Postby Pathway » Wed Jun 11, 2008 7:44 pm UTC

Skill of the professor isn't really a big factor. They're both supposed to be pretty bad.
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leigao84
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Re: Analysis Textbooks: Rudin vs. Buck

Postby leigao84 » Wed Jun 11, 2008 9:50 pm UTC

Unfortunately first year analysis is not something you can actually teach yourself. I say pick up Rudin, go to class everyday, pay attention, and work on some supplementary materials online while you can. One thing great about Rudin is that since it's so popular, there are many many solutions of its problems on the interwebs. You'd just have to know were to look.

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Re: Analysis Textbooks: Rudin vs. Buck

Postby marginally_stable » Wed Jun 11, 2008 10:21 pm UTC

leigao84 wrote:Unfortunately first year analysis is not something you can actually teach yourself. I say pick up Rudin, go to class everyday, pay attention, and work on some supplementary materials online while you can. One thing great about Rudin is that since it's so popular, there are many many solutions of its problems on the interwebs. You'd just have to know were to look.


http://at.yorku.ca/cgi-bin/bbqa

leigao84
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Re: Analysis Textbooks: Rudin vs. Buck

Postby leigao84 » Thu Jun 12, 2008 12:01 am UTC

9:30 is not that bad! Try waking up at 7am in the morning to work for IT Computer Labs in the morning then make it to 8 am classes. Now is it a Tu/Th class or a MWF class?

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4=5
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Re: Analysis Textbooks: Rudin vs. Buck

Postby 4=5 » Sat Jun 14, 2008 9:57 pm UTC

I find that the strength of the book matters hardly at all, all the difference in learning will be on the strength of the professor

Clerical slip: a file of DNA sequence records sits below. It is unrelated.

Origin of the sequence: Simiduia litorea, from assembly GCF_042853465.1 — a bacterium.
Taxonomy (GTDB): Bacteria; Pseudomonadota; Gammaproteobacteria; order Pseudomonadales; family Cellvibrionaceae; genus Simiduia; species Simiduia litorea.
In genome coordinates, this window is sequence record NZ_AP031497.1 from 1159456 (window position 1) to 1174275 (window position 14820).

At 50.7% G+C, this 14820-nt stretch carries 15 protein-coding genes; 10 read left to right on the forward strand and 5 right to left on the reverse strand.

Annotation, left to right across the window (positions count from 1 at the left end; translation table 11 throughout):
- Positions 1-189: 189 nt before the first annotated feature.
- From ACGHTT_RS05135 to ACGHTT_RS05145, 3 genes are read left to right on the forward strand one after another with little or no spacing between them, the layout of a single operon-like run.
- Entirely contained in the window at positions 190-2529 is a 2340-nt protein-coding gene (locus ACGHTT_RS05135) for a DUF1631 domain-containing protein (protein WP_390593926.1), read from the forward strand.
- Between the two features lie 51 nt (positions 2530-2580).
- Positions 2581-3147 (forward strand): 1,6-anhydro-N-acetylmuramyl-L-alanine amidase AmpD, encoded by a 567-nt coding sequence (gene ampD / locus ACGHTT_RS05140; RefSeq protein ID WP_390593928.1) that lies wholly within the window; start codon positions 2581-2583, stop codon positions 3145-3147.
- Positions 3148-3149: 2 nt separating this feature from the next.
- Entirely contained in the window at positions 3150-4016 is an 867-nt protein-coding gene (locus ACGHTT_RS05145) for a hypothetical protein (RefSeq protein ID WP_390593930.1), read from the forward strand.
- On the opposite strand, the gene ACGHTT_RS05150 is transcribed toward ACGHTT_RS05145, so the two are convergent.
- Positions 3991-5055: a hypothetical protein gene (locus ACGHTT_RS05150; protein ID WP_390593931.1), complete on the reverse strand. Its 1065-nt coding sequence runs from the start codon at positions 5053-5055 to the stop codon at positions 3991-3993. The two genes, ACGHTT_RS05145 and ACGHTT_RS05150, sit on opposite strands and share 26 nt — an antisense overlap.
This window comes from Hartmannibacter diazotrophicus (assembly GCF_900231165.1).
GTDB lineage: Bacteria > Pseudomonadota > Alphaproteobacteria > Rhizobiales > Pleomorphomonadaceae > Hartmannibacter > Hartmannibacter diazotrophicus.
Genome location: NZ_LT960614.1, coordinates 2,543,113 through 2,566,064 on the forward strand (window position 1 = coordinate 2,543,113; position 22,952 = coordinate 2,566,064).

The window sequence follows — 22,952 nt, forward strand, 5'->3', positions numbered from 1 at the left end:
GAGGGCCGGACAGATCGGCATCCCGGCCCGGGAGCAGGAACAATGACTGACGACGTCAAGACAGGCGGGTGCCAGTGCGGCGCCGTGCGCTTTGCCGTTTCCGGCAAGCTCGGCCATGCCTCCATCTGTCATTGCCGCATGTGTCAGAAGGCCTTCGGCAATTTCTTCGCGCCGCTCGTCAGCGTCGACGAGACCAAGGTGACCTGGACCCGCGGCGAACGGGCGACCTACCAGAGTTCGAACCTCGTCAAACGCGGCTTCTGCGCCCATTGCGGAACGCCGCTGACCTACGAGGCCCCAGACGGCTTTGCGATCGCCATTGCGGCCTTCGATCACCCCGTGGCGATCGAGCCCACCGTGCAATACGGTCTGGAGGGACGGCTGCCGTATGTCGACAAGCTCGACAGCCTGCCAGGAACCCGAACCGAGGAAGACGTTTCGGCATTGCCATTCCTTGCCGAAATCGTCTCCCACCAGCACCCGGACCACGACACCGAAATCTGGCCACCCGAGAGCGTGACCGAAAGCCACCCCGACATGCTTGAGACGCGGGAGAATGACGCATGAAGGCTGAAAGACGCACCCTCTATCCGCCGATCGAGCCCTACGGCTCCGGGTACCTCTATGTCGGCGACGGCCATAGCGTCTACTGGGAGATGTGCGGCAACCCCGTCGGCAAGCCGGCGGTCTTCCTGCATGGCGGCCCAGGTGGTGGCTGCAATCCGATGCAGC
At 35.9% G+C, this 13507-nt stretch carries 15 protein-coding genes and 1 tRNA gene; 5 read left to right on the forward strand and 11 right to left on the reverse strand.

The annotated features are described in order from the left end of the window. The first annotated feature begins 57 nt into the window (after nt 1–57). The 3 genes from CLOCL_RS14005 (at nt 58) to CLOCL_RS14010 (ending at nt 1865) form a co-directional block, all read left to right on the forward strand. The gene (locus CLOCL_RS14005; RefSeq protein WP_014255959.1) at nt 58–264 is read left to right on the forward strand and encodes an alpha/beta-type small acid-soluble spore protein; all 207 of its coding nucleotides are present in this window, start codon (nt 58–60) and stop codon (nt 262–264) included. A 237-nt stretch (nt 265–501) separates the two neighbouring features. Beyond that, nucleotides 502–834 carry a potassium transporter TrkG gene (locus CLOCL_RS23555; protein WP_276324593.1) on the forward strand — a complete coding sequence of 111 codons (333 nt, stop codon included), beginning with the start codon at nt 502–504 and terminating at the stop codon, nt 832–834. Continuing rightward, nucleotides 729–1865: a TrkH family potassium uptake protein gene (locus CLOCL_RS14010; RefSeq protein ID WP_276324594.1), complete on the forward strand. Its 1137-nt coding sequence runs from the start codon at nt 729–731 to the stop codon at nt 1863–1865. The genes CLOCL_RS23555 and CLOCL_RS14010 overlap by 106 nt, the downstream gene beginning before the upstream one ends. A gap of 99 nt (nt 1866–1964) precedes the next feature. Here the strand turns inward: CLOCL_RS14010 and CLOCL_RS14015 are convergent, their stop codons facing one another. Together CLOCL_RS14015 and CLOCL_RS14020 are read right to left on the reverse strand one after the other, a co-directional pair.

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Re: Analysis Textbooks: Rudin vs. Buck

Postby Qoppa » Sat Jun 14, 2008 11:04 pm UTC

4=5 wrote:I find that the strength of the book matters hardly at all, all the difference in learning will be on the strength of the professor

This. With the right professor, you may not even need to open your text for anything but practice problems. Also, depending on the prof you may be able to get away with taking the course with the prof that uses Buck, but buy and use the Rudin text instead.

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romulox
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Re: Analysis Textbooks: Rudin vs. Buck

Postby romulox » Sun Jun 15, 2008 7:57 am UTC

Neither of the two analysis courses I took as an undergrad had a text. The professor taught using the Moore method and a constructivist approach and each week handed out a new sheet of theorems for everyone to prove. The pace was slow; we started with basic set theory, then sequences, limits, functions, continuity, differentiation, integration (type a and b) and a little bit into logarithms with a few topological theorems included. Participation in the class was the most important part. You will not learn analysis by reading about it in a book, but rather by doing the theorems and getting into the math. Definitely worth getting the "better" professor. The book in the end is mostly irrelevant.

one of my profs used to always say, "math books are for people who already know how to do the math."
n/a